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Aspirin for Infertility

Aspirin has been used for more than a century to treat minor aches and pains. Now, recent studies have suggested that aspirin may also help you conceive. But how effective - and safe - is taking aspirin for fertility?

Aspirin is made from the chemical acetylsalicylic acid, which reduces pain and swelling by inhibiting the action of Cox-2 enzymes in your body, which produce prostaglandins, the hormones that cause muscular constriction, fever, and inflammation.

Scientists believe that aspirin may help women who experience recurrent spontaneous abortions (miscarriages) conceive and carry a baby to term. Some of these women have very high levels of antiphospholipid antibodies, which cause blood platelets to stick together and the blood to thicken. This can increase the risk of developing dangerous blood clots which, if they develop around the placenta, can deprive the baby of oxygen and nutrients, resulting in a miscarriage. These antibodies may also interfere with the embryo's ability to attach to the uterine wall.

When low-dose aspirin, also called baby aspirin, is given to these women, their platelets become less sticky, their blood circulates more smoothly, and precious oxygen and nutrients are delivered to the placenta. It may also help the embryo attach and grow on the uterine wall.

A recent study conducted in Argentina and published in Fertility and Sterility demonstrated the effectiveness of low-dose aspirin with women who had experienced multiple miscarriages and who were undergoing in vitro fertilization (IVF). The study compared two groups of 149 women. One group took a daily dose of aspirin along with their IVF medication to stimulate their ovaries, while the other group took just the IVF drugs. Forty-five percent of the women who took the aspirin became pregnant, but only 28 percent of the other group conceived. The researchers also found that the women taking aspirin produced more eggs than the other group and they were able to retrieve an average of 16.2 eggs from them, compared with just 8.6 eggs from the non-aspirin group.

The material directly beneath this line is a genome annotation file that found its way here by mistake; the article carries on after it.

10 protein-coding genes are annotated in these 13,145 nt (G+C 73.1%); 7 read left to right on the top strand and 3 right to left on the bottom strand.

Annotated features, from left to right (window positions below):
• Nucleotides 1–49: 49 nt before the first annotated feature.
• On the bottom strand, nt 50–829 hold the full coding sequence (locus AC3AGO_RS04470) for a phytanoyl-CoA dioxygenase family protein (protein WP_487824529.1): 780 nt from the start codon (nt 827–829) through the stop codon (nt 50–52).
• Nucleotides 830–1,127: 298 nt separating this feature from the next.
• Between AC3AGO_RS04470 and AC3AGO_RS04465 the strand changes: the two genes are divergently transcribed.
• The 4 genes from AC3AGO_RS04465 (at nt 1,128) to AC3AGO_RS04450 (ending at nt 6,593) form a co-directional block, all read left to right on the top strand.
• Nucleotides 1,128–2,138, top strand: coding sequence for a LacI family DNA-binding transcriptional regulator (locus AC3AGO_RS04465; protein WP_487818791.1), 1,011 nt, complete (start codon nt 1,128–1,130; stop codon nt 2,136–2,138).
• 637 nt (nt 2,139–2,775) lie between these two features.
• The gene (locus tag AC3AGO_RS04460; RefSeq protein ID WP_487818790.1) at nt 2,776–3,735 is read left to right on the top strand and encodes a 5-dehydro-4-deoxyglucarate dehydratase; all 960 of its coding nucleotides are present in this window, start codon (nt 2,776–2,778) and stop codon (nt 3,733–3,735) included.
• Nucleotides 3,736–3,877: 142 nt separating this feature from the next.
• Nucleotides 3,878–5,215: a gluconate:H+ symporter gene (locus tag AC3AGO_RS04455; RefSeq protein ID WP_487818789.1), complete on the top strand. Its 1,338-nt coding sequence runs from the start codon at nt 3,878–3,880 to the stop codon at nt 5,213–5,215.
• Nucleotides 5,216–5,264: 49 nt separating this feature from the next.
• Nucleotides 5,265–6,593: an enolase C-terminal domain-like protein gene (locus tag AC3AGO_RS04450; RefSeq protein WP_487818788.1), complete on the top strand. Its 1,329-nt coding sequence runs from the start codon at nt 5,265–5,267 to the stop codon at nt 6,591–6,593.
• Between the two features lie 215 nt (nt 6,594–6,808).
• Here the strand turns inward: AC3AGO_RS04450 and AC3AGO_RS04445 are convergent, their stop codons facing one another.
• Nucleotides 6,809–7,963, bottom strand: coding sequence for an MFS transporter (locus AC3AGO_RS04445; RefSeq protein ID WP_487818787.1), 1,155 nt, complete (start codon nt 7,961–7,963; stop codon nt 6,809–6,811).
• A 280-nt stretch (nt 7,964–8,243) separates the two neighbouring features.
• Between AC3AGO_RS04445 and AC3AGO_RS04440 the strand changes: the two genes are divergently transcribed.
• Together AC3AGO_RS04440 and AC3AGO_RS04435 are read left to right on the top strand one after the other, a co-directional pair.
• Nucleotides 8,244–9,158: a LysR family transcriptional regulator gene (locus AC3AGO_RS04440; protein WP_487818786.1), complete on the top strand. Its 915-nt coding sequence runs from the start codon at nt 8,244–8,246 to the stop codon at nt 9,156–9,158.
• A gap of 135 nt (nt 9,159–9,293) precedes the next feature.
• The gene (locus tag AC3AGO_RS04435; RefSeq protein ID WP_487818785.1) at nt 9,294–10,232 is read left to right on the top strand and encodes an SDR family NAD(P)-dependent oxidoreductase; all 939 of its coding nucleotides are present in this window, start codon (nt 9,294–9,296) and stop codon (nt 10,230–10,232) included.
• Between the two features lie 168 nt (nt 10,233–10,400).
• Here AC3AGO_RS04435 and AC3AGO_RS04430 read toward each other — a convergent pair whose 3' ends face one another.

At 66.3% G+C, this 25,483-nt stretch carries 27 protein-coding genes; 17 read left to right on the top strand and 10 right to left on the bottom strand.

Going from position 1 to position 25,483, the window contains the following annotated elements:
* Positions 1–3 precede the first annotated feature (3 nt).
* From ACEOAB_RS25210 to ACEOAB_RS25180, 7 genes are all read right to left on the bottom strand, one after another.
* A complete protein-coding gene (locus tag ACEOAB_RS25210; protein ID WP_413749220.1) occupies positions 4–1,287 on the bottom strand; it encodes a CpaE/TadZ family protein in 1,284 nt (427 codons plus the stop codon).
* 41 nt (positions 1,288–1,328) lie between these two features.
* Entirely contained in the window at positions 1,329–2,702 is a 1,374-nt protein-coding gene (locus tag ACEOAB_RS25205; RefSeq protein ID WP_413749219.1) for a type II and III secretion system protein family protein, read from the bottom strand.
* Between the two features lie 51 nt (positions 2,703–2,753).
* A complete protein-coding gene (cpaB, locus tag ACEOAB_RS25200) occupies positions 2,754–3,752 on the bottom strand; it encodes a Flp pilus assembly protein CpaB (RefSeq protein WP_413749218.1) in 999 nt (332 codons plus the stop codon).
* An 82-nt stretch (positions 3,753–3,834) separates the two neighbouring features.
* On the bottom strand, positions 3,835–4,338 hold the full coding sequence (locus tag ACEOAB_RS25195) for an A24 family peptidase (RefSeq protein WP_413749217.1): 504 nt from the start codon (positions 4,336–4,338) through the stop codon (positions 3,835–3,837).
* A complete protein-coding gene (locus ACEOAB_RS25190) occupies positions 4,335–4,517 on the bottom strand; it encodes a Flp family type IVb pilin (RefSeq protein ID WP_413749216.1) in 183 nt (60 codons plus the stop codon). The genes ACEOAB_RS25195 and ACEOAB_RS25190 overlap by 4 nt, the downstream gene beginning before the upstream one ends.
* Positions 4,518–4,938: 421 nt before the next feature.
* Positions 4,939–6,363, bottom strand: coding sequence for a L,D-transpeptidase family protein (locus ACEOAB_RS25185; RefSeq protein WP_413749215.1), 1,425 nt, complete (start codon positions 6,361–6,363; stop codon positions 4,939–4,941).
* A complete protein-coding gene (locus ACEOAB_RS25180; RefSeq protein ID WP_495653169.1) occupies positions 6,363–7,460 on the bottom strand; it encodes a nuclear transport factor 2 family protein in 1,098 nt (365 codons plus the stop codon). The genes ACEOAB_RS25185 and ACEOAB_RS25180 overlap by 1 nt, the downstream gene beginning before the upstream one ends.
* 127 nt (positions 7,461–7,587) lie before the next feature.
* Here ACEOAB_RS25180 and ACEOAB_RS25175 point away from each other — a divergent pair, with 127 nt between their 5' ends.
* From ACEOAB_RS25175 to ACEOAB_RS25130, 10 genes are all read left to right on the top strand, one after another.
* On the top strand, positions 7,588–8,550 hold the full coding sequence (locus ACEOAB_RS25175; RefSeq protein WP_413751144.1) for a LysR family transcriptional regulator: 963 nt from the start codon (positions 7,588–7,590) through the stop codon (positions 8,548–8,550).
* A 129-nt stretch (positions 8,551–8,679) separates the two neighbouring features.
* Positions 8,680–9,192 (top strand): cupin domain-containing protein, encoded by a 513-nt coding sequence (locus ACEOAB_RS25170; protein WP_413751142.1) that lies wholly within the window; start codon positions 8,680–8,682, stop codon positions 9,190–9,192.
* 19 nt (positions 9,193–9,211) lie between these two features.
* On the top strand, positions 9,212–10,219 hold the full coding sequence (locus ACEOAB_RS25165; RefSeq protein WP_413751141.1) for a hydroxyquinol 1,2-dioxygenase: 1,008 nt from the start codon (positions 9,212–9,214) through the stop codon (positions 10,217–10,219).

However, the results of this and other studies have been questioned in the scientific community. According to Peter Wardle, honorary secretary of the British Fertility Society, "Opinion is fairly divided. Small studies suggest there is a difference while larger studies suggest there isn't."

In a study conducted at the Department of Obstetrics and Gynecology, Carolinas Medical Center in Charlotte, North Carolina, researchers followed 316 women in consecutive IVF cycles over a period of six years. Seventy-two of the women were given aspirin and 244 were not. They found that the live birth rate in aspirin users was 29 percent, slightly lower than the 41 percent in the no-aspirin control group. In addition, the implantation rates were 21 percent with aspirin and 30 percent in the control population. The scientists concluded that low-dose aspirin was not beneficial to IVF patients, nor did the aspirin enhance endometrial thickness, augment the ovarian response, or improve pregnancy rates.

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